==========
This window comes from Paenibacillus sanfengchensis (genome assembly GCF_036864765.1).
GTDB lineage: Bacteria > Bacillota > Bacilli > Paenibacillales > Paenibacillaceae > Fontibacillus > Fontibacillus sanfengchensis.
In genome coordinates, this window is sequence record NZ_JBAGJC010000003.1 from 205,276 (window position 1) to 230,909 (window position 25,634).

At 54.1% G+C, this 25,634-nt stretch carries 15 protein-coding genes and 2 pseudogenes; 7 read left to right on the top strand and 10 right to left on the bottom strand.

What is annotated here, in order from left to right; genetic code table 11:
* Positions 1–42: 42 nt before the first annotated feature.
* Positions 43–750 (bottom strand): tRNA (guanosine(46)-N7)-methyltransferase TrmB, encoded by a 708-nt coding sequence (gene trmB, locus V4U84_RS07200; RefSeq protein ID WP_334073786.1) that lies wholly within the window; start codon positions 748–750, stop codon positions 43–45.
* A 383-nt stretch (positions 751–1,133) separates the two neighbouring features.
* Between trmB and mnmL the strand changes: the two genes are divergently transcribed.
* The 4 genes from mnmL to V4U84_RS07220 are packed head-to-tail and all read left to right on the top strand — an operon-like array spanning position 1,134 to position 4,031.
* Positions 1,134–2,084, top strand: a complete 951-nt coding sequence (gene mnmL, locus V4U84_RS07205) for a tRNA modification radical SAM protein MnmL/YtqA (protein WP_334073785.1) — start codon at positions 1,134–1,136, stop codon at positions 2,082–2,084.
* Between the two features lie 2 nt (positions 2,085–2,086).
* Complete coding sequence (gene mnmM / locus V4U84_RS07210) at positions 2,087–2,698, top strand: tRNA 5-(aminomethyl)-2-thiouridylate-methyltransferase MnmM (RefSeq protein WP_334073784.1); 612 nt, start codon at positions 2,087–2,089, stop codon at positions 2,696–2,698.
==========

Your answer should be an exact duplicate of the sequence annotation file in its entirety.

This window comes from Paenibacillus sanfengchensis (genome assembly GCF_036864765.1).
GTDB lineage: Bacteria > Bacillota > Bacilli > Paenibacillales > Paenibacillaceae > Fontibacillus > Fontibacillus sanfengchensis.
In genome coordinates, this window is sequence record NZ_JBAGJC010000003.1 from 205,276 (window position 1) to 230,909 (window position 25,634).

At 54.1% G+C, this 25,634-nt stretch carries 15 protein-coding genes and 2 pseudogenes; 7 read left to right on the top strand and 10 right to left on the bottom strand.

What is annotated here, in order from left to right; genetic code table 11:
* Positions 1–42: 42 nt before the first annotated feature.
* Positions 43–750 (bottom strand): tRNA (guanosine(46)-N7)-methyltransferase TrmB, encoded by a 708-nt coding sequence (gene trmB, locus V4U84_RS07200; RefSeq protein ID WP_334073786.1) that lies wholly within the window; start codon positions 748–750, stop codon positions 43–45.
* A 383-nt stretch (positions 751–1,133) separates the two neighbouring features.
* Between trmB and mnmL the strand changes: the two genes are divergently transcribed.
* The 4 genes from mnmL to V4U84_RS07220 are packed head-to-tail and all read left to right on the top strand — an operon-like array spanning position 1,134 to position 4,031.
* Positions 1,134–2,084, top strand: a complete 951-nt coding sequence (gene mnmL, locus V4U84_RS07205) for a tRNA modification radical SAM protein MnmL/YtqA (protein WP_334073785.1) — start codon at positions 1,134–1,136, stop codon at positions 2,082–2,084.
* Between the two features lie 2 nt (positions 2,085–2,086).
* Complete coding sequence (gene mnmM / locus V4U84_RS07210) at positions 2,087–2,698, top strand: tRNA 5-(aminomethyl)-2-thiouridylate-methyltransferase MnmM (RefSeq protein WP_334073784.1); 612 nt, start codon at positions 2,087–2,089, stop codon at positions 2,696–2,698.